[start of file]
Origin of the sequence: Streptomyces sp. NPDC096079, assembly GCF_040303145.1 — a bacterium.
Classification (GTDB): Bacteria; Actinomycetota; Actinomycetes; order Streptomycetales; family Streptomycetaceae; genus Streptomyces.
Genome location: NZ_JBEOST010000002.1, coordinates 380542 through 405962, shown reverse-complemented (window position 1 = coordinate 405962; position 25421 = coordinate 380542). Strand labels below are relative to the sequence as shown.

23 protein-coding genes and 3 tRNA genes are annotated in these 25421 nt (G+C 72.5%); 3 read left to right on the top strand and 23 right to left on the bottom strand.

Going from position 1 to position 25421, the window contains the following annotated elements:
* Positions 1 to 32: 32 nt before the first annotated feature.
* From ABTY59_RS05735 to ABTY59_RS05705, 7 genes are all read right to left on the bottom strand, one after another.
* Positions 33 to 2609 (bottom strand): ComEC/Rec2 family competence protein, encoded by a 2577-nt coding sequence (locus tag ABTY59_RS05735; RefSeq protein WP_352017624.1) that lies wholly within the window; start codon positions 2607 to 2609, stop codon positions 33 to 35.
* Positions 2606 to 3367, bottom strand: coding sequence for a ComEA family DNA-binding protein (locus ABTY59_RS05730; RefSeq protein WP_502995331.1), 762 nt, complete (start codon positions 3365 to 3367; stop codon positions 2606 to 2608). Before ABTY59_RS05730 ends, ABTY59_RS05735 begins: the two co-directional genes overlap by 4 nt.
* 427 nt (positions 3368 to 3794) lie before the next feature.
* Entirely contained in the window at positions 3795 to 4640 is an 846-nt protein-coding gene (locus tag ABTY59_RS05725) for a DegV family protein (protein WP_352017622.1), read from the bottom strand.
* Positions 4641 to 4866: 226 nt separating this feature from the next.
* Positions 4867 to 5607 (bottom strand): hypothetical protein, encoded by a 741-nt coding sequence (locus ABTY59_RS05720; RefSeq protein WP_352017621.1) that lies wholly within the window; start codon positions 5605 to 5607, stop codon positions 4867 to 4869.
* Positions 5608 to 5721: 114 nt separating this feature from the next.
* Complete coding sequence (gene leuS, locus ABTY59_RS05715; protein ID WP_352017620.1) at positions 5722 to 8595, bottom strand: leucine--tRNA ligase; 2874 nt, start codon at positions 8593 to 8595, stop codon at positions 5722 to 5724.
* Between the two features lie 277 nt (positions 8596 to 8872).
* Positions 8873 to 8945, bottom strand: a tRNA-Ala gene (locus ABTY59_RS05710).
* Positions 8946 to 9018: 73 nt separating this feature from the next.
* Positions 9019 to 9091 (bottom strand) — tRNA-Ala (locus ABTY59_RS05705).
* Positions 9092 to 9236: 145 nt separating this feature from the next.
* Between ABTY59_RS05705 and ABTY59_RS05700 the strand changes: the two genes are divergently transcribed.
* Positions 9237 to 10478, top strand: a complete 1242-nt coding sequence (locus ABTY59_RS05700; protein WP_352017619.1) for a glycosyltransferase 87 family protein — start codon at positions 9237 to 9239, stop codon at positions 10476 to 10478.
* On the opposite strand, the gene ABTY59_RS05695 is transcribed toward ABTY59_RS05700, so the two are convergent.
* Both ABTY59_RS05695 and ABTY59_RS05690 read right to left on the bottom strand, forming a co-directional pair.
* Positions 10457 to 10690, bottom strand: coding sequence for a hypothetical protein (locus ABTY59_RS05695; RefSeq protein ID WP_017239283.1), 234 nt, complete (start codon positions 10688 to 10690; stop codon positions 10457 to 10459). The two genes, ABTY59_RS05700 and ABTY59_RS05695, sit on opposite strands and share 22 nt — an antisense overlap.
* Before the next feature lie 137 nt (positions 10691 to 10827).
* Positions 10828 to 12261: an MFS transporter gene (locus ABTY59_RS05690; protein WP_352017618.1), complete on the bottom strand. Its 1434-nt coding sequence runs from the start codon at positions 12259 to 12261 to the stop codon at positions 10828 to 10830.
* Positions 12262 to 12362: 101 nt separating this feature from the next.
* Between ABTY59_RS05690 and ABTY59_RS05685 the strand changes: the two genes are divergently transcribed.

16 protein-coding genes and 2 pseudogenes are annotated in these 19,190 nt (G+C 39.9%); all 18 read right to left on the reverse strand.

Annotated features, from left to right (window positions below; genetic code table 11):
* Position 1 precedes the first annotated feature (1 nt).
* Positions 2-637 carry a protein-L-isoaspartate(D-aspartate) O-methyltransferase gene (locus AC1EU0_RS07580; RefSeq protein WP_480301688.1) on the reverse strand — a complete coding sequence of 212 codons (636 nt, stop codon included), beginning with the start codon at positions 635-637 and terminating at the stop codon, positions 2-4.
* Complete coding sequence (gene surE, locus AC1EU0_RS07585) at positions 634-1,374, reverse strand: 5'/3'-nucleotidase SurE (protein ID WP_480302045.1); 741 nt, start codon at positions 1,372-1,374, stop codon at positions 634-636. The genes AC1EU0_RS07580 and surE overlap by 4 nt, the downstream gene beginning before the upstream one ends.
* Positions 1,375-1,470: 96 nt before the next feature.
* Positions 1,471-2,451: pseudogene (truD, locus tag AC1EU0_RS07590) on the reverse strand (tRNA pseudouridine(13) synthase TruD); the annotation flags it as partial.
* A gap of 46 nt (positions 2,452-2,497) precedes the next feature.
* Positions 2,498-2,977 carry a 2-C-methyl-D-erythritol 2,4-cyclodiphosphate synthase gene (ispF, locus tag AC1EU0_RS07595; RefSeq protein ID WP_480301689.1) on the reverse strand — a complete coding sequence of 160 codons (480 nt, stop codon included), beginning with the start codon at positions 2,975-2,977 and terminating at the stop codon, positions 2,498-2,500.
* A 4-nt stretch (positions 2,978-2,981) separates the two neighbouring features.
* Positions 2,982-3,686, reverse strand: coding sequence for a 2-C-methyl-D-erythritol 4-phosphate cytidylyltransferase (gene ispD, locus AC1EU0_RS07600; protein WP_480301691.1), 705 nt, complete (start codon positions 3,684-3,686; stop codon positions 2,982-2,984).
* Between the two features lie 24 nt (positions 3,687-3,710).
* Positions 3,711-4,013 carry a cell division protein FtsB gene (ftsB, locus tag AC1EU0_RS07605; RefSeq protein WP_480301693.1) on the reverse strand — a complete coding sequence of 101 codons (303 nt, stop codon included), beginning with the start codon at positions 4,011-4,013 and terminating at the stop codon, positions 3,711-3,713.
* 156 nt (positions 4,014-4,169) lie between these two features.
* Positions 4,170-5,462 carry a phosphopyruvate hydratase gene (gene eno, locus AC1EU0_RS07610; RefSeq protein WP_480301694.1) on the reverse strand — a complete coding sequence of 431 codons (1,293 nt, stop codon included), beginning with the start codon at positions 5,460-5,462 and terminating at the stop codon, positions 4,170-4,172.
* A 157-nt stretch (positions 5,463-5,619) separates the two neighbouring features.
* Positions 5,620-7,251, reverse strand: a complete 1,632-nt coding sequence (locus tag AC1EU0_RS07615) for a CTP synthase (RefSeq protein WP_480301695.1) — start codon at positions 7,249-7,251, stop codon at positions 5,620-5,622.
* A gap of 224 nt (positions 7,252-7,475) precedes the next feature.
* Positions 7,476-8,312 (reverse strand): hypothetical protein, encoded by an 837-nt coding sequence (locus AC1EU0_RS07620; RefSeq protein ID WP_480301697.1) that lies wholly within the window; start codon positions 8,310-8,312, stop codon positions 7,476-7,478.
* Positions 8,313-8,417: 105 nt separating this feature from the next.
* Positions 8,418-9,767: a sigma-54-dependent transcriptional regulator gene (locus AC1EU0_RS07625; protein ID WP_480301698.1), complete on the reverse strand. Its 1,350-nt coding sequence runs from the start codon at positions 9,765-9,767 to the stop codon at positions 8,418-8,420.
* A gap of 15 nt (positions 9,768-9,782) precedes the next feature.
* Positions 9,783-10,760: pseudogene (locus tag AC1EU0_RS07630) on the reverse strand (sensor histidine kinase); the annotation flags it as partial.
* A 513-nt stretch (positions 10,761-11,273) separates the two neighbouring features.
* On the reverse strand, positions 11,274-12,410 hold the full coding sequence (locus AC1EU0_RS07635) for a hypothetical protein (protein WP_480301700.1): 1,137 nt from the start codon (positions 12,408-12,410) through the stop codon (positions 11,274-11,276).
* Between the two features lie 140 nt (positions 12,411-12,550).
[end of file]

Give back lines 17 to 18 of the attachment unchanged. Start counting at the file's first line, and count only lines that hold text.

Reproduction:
* Positions 8873 to 8945, bottom strand: a tRNA-Ala gene (locus ABTY59_RS05710).
* Positions 8946 to 9018: 73 nt separating this feature from the next.